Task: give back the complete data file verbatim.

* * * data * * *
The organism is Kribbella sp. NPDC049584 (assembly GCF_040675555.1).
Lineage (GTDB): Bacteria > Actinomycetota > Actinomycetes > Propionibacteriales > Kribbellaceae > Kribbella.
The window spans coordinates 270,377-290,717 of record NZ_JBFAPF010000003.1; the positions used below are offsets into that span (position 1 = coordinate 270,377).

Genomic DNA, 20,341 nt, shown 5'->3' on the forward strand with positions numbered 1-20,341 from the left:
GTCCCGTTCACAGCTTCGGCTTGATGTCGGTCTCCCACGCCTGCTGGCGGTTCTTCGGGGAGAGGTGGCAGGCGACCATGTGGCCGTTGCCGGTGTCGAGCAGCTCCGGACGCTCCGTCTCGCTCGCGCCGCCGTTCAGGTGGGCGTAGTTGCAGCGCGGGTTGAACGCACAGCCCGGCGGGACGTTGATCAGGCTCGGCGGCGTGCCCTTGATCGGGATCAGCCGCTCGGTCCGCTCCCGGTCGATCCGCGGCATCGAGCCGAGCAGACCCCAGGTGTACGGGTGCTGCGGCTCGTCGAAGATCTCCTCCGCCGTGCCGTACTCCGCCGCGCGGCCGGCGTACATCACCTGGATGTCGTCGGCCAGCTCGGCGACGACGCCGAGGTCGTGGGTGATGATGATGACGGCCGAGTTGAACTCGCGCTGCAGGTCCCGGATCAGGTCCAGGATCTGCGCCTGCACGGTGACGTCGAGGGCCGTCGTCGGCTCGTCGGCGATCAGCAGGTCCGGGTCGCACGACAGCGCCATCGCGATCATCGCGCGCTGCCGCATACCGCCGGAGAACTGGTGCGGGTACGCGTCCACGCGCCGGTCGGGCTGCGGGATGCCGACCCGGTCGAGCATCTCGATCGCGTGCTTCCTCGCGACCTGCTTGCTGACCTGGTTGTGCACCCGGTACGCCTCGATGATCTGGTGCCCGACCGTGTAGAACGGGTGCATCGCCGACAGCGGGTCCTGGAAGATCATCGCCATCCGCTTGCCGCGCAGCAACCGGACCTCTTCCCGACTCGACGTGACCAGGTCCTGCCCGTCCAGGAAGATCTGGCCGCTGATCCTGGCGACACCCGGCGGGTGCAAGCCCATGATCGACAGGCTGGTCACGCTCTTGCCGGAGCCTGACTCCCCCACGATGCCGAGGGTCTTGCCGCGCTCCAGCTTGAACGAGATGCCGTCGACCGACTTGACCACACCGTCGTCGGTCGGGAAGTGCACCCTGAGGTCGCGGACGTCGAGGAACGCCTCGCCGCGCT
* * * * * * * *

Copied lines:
The organism is Kribbella sp. NPDC049584 (assembly GCF_040675555.1).
Lineage (GTDB): Bacteria > Actinomycetota > Actinomycetes > Propionibacteriales > Kribbellaceae > Kribbella.
The window spans coordinates 270,377-290,717 of record NZ_JBFAPF010000003.1; the positions used below are offsets into that span (position 1 = coordinate 270,377).

Genomic DNA, 20,341 nt, shown 5'->3' on the forward strand with positions numbered 1-20,341 from the left:
GTCCCGTTCACAGCTTCGGCTTGATGTCGGTCTCCCACGCCTGCTGGCGGTTCTTCGGGGAGAGGTGGCAGGCGACCATGTGGCCGTTGCCGGTGTCGAGCAGCTCCGGACGCTCCGTCTCGCTCGCGCCGCCGTTCAGGTGGGCGTAGTTGCAGCGCGGGTTGAACGCACAGCCCGGCGGGACGTTGATCAGGCTCGGCGGCGTGCCCTTGATCGGGATCAGCCGCTCGGTCCGCTCCCGGTCGATCCGCGGCATCGAGCCGAGCAGACCCCAGGTGTACGGGTGCTGCGGCTCGTCGAAGATCTCCTCCGCCGTGCCGTACTCCGCCGCGCGGCCGGCGTACATCACCTGGATGTCGTCGGCCAGCTCGGCGACGACGCCGAGGTCGTGGGTGATGATGATGACGGCCGAGTTGAACTCGCGCTGCAGGTCCCGGATCAGGTCCAGGATCTGCGCCTGCACGGTGACGTCGAGGGCCGTCGTCGGCTCGTCGGCGATCAGCAGGTCCGGGTCGCACGACAGCGCCATCGCGATCATCGCGCGCTGCCGCATACCGCCGGAGAACTGGTGCGGGTACGCGTCCACGCGCCGGTCGGGCTGCGGGATGCCGACCCGGTCGAGCATCTCGATCGCGTGCTTCCTCGCGACCTGCTTGCTGACCTGGTTGTGCACCCGGTACGCCTCGATGATCTGGTGCCCGACCGTGTAGAACGGGTGCATCGCCGACAGCGGGTCCTGGAAGATCATCGCCATCCGCTTGCCGCGCAGCAACCGGACCTCTTCCCGACTCGACGTGACCAGGTCCTGCCCGTCCAGGAAGATCTGGCCGCTGATCCTGGCGACACCCGGCGGGTGCAAGCCCATGATCGACAGGCTGGTCACGCTCTTGCCGGAGCCTGACTCCCCCACGATGCCGAGGGTCTTGCCGCGCTCCAGCTTGAACGAGATGCCGTCGACCGACTTGACCACACCGTCGTCGGTCGGGAAGTGCACCCTGAGGTCGCGGACGTCGAGGAACGCCTCGCCGCGCT